Iranian human rights lawyer Nasrin Sotoudeh has been sentenced to seven years in jail for security charges, a judge at Tehran’s Revolutionary Court told semi-official ISNA news agency on Monday.
“Nasrin Sotoudeh has been sentenced to five years for colluding against the system and two years for insulting the leader (Ayatollah Ali Khamenei),” said judge Mohammad Moghiseh.
“The case has now gone to the appeal court,” said Moghiseh, who heads branch 28 of the Revolutionary Court.
Sotoudeh is an award-winning rights activist who was arrested last June and told she had already been found guilty in absentia of espionage charges and sentenced to six years by the court.
One of her lawyers, Mahmoud Behzadi-Rad, said on Sunday that the new verdict was also given in absentia, without specifying when it was handed down.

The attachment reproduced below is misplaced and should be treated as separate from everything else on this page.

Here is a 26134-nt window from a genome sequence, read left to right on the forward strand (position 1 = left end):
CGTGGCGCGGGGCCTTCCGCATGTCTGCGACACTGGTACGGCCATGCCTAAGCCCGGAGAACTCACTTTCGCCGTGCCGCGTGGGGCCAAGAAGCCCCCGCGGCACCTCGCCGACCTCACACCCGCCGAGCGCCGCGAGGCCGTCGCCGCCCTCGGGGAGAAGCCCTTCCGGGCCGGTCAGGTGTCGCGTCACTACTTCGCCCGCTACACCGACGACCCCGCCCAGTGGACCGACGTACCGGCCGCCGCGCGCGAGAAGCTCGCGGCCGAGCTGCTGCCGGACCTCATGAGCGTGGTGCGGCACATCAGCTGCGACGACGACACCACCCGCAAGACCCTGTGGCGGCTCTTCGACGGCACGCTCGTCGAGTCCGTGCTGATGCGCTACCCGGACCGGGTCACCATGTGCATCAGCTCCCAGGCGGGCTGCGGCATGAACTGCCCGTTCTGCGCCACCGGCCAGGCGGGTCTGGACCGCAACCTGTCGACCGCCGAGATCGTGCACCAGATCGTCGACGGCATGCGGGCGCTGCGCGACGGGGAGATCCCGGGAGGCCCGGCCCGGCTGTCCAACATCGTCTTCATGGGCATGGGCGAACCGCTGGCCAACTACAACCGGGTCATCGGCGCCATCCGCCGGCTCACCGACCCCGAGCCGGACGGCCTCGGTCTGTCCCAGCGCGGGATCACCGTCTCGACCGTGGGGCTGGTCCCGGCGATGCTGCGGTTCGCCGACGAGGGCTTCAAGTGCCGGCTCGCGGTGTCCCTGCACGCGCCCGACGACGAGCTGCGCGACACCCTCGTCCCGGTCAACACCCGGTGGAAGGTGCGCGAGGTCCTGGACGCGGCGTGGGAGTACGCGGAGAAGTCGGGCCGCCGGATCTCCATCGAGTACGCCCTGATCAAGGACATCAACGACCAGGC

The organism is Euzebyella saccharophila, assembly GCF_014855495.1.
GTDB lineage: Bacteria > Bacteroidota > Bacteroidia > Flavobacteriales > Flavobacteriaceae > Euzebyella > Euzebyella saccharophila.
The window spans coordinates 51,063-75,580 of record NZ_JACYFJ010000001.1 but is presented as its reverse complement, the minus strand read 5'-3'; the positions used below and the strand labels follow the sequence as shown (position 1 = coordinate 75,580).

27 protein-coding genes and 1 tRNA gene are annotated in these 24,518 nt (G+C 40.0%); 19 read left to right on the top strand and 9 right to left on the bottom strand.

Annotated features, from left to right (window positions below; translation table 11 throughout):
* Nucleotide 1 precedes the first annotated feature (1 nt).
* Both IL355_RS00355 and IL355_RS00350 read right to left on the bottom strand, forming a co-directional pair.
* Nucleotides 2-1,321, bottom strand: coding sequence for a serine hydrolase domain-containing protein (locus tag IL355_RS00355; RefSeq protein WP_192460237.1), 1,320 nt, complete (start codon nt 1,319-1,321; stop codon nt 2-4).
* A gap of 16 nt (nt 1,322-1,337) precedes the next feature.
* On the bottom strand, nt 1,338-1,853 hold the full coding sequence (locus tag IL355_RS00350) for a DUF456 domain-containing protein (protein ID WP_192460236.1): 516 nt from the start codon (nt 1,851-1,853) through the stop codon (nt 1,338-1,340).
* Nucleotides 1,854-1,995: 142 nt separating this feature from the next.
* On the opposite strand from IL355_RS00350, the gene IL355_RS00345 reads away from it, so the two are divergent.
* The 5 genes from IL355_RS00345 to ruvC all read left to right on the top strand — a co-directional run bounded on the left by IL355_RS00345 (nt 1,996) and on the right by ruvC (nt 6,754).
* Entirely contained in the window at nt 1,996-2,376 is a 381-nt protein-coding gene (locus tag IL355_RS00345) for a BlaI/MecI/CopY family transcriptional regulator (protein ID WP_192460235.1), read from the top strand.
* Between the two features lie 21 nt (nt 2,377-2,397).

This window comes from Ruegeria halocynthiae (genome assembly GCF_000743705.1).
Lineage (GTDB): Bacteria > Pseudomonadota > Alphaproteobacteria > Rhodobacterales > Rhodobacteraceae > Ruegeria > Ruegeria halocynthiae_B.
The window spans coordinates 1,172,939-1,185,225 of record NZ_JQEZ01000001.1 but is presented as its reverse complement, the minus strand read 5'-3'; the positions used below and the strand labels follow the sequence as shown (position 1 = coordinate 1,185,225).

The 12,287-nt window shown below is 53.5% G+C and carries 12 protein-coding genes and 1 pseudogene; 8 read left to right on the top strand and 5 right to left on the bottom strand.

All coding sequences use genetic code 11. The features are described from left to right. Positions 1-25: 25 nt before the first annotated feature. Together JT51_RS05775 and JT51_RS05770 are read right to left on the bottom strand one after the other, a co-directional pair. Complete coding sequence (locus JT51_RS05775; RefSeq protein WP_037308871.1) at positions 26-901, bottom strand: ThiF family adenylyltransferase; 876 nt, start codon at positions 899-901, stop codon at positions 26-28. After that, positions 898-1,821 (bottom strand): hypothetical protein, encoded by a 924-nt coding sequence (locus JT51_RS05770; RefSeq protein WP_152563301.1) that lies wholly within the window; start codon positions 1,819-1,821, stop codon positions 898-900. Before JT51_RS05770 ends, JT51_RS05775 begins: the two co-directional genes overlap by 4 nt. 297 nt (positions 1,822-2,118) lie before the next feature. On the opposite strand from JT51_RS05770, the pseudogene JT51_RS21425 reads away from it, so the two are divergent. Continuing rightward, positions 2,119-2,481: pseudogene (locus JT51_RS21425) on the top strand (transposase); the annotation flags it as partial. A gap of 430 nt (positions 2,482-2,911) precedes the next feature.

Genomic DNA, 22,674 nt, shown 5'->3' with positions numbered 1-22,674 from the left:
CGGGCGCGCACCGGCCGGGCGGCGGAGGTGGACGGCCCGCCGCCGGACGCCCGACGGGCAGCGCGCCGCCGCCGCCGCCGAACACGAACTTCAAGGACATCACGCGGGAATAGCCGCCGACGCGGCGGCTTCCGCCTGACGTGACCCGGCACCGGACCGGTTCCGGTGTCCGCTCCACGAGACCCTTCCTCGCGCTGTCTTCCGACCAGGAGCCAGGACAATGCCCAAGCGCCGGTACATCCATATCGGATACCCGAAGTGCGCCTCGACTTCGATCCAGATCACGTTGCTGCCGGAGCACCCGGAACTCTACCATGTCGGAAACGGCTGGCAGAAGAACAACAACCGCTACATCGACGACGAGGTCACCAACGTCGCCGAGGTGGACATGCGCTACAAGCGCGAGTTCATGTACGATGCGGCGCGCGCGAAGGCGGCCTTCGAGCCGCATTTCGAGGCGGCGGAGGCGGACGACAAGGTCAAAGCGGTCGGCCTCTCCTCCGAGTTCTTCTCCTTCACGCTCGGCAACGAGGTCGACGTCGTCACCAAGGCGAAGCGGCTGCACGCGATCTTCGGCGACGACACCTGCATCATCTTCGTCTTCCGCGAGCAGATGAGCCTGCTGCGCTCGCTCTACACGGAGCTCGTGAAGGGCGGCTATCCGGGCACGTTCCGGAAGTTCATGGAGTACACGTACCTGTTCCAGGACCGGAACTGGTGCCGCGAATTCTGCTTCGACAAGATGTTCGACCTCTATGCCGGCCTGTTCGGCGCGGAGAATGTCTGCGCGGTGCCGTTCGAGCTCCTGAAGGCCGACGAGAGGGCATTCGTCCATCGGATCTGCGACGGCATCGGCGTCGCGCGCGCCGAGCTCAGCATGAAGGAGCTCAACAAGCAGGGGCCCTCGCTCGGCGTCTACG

“Branch 28 of the Revolutionary Court held a hearing which my client did not attend and... the court sentenced her in absentia,” state news agency IRNA quoted Behzadi-Rad as saying.
By late Sunday, the verdict had not been communicated to Sotoudeh, he added.
Before her arrest, Sotoudeh, 55, had taken on the cases of several women arrested for appearing in public without headscarves in protest at the mandatory dress code in force in Iran.
Sotoudeh won the European Parliament’s prestigious Sakharov human rights award in 2012 for her work on high-profile cases, including those of convicts on death row for offences committed as minors.
She spent three years in prison after representing dissidents arrested during mass protests in 2009 against the disputed re-election of the ultra-conservative president Mahmoud Ahmadinejad.
Her husband Reza Khandan was sentenced to six years in jail, also for security related charges, his lawyer Mohammad Moghimi said in January.